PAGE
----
Dental Implants - Success or Failure

Implants: a step in the tooth life cycle, not the end.

Media and consumer interest have heightened demand and expectations for implants as a solution to tooth loss. As a result there are an increasing number of implants being placed but, with less than satisfactory treatment planning and case assessment there are also increasing complaints about failures. When an implant fails it usually means that the super structure also fails, making any substantiated claims costly to the PI insurer and therefore to everyone via increased premiums. By not adequately assessing and planning cases dentists are not acting to protect their own interests or those of the profession.

 Emerging issues in implant complaints:

There are two emerging issues (leaving aside the issue of implants placed overseas for another article): firstly, patient driven treatment, where the patient refuses a removable option yet is biologically unsuitable for fixtures, can lead to placement of implants without adequate risk analysis and therefore a higher risk of failure. Secondly, a number of practitioners and most patients believe the treatment to be permanent and at low risk of failure. This is not the case according to dental literature.

Failure risks can be considered as restorative and surgical/periodontal. The prosthetic part of the treatment must be governed by first principles of occlusion and load, and because of the ease of machined components it is more predictable and if the occlusion is right, there is less risk of mechanical failure that conventional crowns and bridges. When implants fail, they are less amenable to treatment than natural teeth. There is reference in the literature to “failing” and “ailing” implants and it is recognised that there will always be implants which fail in the short term, but with time it is expected [and demonstrated in the literature] there will be more biological and technical issues resulting in increasing loss of implants.

Risk of failure

It appears that an increasing number of implants are being placed with no heed to the biological risks of failure. There is already (as well as emerging) published literature on this point but many dentists continue to place implants in cases which, given evidence based research, are at high risk of failure. As dentists we are used considering a risk hierarchy of factors for periodontal disease and caries. There are also risk factors to be considered when planning implants. There is well regarded literature which shows increasing loss or failure over time, and some cases of “spontaneous” failure with no known risk factors.

Emphasis in many planning cases is on the type of fixture and restoration and not on basic triage of suitability. In overlooking this foundation of treatment planning the result is increasing failures, complaints and therefore costs to the profession and the insurer.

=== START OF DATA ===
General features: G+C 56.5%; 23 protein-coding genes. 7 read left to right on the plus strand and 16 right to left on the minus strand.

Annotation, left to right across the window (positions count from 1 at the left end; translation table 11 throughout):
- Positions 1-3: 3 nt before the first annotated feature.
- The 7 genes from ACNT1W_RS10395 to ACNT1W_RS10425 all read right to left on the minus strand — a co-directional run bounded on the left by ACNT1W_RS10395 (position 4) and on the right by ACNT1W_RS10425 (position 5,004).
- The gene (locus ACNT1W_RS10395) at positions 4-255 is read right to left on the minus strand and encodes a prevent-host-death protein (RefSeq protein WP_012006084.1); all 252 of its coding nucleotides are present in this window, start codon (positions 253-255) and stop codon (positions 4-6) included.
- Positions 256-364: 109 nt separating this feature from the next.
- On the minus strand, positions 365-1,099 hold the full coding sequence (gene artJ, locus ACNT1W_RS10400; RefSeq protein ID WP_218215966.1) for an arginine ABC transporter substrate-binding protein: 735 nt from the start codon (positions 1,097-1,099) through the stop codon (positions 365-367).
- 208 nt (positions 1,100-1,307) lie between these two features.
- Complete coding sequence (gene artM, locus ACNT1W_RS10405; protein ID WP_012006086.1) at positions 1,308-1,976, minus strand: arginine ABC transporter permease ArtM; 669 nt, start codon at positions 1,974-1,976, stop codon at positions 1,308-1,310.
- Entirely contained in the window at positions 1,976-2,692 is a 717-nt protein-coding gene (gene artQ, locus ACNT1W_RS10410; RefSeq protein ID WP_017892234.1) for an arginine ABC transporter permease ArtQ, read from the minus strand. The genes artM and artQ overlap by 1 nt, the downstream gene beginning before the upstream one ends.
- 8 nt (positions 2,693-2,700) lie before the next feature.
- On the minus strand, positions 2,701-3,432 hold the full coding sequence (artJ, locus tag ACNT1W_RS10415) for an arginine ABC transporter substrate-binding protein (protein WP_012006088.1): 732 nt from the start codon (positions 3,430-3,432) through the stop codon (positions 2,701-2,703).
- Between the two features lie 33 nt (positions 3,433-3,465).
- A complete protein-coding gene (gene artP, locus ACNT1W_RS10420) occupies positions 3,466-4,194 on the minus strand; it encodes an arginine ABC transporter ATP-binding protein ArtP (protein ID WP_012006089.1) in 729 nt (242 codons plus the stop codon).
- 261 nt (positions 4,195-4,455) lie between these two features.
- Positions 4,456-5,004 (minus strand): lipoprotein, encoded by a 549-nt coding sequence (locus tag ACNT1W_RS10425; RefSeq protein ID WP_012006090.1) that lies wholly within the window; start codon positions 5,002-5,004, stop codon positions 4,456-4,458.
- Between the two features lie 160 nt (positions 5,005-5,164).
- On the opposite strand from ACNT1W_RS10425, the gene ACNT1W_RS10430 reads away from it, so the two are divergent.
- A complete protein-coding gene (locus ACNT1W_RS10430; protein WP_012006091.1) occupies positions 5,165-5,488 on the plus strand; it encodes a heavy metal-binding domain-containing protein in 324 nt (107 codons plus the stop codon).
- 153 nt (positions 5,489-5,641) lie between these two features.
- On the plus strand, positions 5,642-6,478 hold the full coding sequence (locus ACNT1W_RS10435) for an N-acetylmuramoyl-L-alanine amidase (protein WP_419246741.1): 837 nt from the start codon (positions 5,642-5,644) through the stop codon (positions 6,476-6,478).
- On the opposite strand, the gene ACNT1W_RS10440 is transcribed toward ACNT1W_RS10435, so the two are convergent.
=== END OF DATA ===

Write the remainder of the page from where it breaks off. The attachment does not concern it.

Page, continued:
High risk factors for peri-implantitis are:
  1. Present active periodontal disease
  2. History of past periodontal disease
  3. Poor oral hygiene
  4. Smoking (evidence showing it is less ranking than with periodontitis but still significant)
  5. A small amount of literature identifies osteoporosis and Diabetes as risk factors but there is not enough evidence to rank them.

In summary

Every dentist should know the limitations and complications which arise from implant placement and advise the patients of these. The dentist should conduct a risk assessment on the likelihood of failure and add this to the general discussion of implant treatment. Expectations of patients should be aligned with this risk profile prior to embarking on treatment.

Although this is a now ageing article, I recommend the excellent review article by Drs Gary Greenstein and John Cavallaro: JADA 145(8) August 2014. In this article they cite the following recommendations to help reduce failures.

  1. Treat any periodontal or peri-implant pathosis before implant placement
  2. Fully assess medical history
  3. Make sure there is adequate bone height and width: if not augment
  4. Follow strict surgical protocol
  5. Construct a proper super structure
  6. Instruct patients in good oral hygiene and the absolute necessity for maintenance
  7. Over engineer cases where parafunction is obvious

Performing  and recording a risk analysis and then informing  patients of any heightened risk of failure is good risk management for you, not to do so is potentially negligent and can give rise to a basis for an expensive claim, usually involving a costly remedial treatment plan. Disregard for considering evidence based research would also result in a potential unprofessional conduct finding if the matter was taken to AHPRA, as would practicing beyond the scope of an individual’s formal training.

Dr Eryn Agnew

Community Relations Manager/ Professional Consultant

Dental Implants - Success or Failure pdf

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